Alumni share good practices on literacy and education during COVID-19
Posted: 27 October 2020
Since 1966, the 8th of September has marked International Literacy Day, an occasion to highlight the importance of literacy for individuals, communities and societies. This year’s global events focused on “Literacy teaching and learning in the COVID-19 crisis and beyond”, emphasising the role of educators and parents in the face of the challenges that the COVID-19 pandemic poses to education and literacy programs.
Throughout the month of September, Australia Awards – South and West Asia presented a series of online panel discussions on inclusive education, educational technology and remote learning. These panels aligned with the International Literacy Day theme and provided a platform for Australia Awards alumni, academics and educationists to discuss innovative practices and effective teaching methodologies that can be used to deliver literacy and education programs during the pandemic. A special feature of the series was the participation of alumni from Myanmar as presenters and the attendance of alumni from Mongolia.
Literacy and inclusion in Asia
The online panel series began with a session on Literacy and inclusion in Asia – Challenges, opportunities and COVID-19, with more than 70 people taking part.
Dr David Coleman, Senior Education Adviser at the Department of Foreign Affairs and Trade, delivered the welcome message for this online panel discussion. In his remarks, he said, “COVID-19 has impacted about 1.6 billion students around the world. The pandemic has had a large impact on those living with a disability, who already face significant learning barriers. On behalf of DFAT, I would like to acknowledge the exemplary and truly inspiring work of Australia Awards alumni in designing, delivering and managing education and literacy programs to improve learning for all. We encourage you to share your good practices beyond the region to support human development, economic growth and recovery.”
Professor Suzanne Carrington, Associate Dean (Research) at Queensland University of Technology, delivered the keynote address. She discussed the different facets of inclusive education in South Asia, referring to published journal articles that she has collaborated on with Australia Awards alumni from the region. She also shared tools that can be used to deliver inclusive education programs and services during COVID-19.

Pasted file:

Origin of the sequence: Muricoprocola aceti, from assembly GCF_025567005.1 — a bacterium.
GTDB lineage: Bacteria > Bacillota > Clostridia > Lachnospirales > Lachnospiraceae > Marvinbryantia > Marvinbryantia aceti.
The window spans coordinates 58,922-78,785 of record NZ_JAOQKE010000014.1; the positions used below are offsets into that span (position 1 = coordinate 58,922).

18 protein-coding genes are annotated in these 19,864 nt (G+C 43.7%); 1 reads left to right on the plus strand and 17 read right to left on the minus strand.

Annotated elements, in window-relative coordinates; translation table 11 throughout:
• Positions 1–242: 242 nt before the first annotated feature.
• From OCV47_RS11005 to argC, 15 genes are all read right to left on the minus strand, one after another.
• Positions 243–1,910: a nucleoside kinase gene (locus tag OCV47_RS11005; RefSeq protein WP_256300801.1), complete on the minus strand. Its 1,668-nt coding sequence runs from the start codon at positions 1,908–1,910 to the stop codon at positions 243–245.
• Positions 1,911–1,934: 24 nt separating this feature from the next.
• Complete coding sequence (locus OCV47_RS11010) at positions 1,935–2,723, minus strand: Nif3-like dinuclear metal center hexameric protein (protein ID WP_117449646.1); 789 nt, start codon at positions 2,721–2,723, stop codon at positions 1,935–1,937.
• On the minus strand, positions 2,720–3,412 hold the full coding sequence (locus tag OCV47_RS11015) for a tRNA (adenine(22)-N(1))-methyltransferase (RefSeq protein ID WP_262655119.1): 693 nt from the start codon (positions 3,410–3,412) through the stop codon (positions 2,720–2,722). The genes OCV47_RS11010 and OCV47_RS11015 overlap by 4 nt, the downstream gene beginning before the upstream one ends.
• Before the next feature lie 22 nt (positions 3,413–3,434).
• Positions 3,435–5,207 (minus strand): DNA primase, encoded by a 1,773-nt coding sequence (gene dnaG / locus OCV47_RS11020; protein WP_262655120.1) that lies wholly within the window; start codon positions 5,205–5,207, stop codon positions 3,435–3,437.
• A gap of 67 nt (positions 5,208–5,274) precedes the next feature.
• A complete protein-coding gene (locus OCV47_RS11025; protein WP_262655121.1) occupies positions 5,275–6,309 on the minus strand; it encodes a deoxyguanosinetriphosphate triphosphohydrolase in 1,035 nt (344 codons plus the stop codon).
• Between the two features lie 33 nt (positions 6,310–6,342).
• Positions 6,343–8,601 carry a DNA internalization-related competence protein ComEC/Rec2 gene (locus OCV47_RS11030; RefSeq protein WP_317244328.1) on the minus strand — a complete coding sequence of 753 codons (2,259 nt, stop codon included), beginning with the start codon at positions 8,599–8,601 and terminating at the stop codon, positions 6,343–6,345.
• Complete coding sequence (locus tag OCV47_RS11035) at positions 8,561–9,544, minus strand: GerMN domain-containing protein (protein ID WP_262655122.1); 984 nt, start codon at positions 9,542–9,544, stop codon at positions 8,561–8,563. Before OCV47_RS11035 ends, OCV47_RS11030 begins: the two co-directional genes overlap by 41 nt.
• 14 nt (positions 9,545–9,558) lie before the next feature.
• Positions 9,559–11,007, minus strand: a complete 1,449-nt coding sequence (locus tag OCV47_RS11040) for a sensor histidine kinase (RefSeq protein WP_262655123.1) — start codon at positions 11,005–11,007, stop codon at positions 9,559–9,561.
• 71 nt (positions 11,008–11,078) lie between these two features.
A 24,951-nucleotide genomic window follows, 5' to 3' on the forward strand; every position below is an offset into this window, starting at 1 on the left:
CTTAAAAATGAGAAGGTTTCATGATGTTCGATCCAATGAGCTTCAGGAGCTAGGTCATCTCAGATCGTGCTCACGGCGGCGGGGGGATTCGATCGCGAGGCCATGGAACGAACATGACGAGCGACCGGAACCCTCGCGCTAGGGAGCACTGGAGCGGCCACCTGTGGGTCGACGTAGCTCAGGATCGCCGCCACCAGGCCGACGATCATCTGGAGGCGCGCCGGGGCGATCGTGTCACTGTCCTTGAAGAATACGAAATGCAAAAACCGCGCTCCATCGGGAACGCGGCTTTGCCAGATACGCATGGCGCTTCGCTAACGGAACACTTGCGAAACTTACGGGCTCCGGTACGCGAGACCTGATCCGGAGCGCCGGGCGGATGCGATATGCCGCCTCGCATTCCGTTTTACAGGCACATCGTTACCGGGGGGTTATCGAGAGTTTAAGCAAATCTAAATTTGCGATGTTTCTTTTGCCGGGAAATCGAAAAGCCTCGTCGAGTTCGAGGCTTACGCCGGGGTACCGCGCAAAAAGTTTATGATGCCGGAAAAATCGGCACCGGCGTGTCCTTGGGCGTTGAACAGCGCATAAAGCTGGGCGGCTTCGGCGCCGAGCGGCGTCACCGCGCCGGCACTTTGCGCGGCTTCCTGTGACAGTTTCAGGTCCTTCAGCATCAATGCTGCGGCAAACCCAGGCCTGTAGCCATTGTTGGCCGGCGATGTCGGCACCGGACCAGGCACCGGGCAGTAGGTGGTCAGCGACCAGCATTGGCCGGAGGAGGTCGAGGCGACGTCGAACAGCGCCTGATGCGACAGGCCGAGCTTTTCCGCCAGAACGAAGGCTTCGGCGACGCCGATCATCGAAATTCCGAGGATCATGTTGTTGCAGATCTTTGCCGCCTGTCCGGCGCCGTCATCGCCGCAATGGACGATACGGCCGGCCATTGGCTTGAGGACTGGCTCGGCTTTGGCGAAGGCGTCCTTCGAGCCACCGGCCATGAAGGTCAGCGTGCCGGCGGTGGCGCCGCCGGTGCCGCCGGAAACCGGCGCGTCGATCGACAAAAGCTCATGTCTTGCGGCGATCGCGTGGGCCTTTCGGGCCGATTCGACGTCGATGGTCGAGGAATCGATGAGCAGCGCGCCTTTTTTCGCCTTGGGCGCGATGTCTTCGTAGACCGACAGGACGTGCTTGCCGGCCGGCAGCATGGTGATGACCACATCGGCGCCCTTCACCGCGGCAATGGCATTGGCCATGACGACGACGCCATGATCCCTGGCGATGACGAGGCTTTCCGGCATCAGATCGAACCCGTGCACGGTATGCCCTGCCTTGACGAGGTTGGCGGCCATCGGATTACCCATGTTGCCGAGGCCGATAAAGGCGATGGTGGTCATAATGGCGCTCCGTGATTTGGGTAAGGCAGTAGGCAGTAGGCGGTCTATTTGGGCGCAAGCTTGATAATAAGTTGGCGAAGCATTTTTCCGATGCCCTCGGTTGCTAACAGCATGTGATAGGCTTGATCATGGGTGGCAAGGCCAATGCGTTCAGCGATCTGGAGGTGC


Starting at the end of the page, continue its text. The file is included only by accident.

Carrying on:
Joining Professor Carrington as speakers were alumnae Limia Dewan (from Bangladesh), Yi Wai Lyn (Myanmar), Dr Sunita Maleku (Nepal) and Dr Asiri Hewamalage (Sri Lanka), who shared the challenges that they have faced during the pandemic and adjustments that they have made to deliver inclusive education services in their countries.
EdTech and COVID-19
The second session focused on the role of technology in minimising the disruptions caused by the COVID-19 pandemic. Tom Kaye, Education Specialist at the EdTech Hub, shared lessons learnt from the review of EdTech practices in several countries. He shared that a one-size-fits-all approach to EdTech does not always work and that countries need to use several means (such as television, internet and radio) to reach as many learners as possible. He also shared that EdTech programs are more successful when they build on a country’s existing digital infrastructure.
Alumni Nurunnahar Nupur (from Bangladesh), Sagar Parsai (Nepal) and Saadia Adnan (Pakistan) shared initiatives that they have implemented in their respective countries to support digital learning programs, including in inclusive education.
Making home learning fun
In the third and final session, alumni speakers shared non-traditional and interactive techniques and activities that they use to make home learning an enjoyable experience for learners, parents and teachers.
Alumnus and university lecturer Saghay Dhorji from Bhutan shared the importance of a learner’s wellbeing (mental and physical) in delivering home learning. He was joined by alumna and primary school teacher Mariyam Ashfa Hamdi from the Maldives, who demonstrated the use of puppets and visual props to keep children engaged and interested in home learning. Alumnus Shoaib Iqbal from Pakistan shared the work of ‘The Little Art’, an organisation he founded that uses art and film to promote social values among children and young adults in Pakistan. Shoaib shared how his organisation ran online film and theatre related competitions and workshops during the COVID-19 pandemic to engage young adults across the country. Alumna Tin Ma Ma Tet from Myanmar, who provides training and coaching programs to schoolteachers in Myanmar, was the last speaker, sharing the importance of empowering learners and recognising their efforts as a key factor to keep them engaged in home learning.
The literacy and education series was an engagement activity for Australia Awards alumni in South and West Asia, plus some alumni from Myanmar and Mongolia. The sessions provided an opportunity to connect them to each other and to Australia, mobilise them in participating in professional development opportunities and in helping implement alumni activities, and celebrate their achievements.
If you are an Australia Awards alum and would like to share your ideas for future alumni activities, please log in to our Events Applications System and complete the contact form here.
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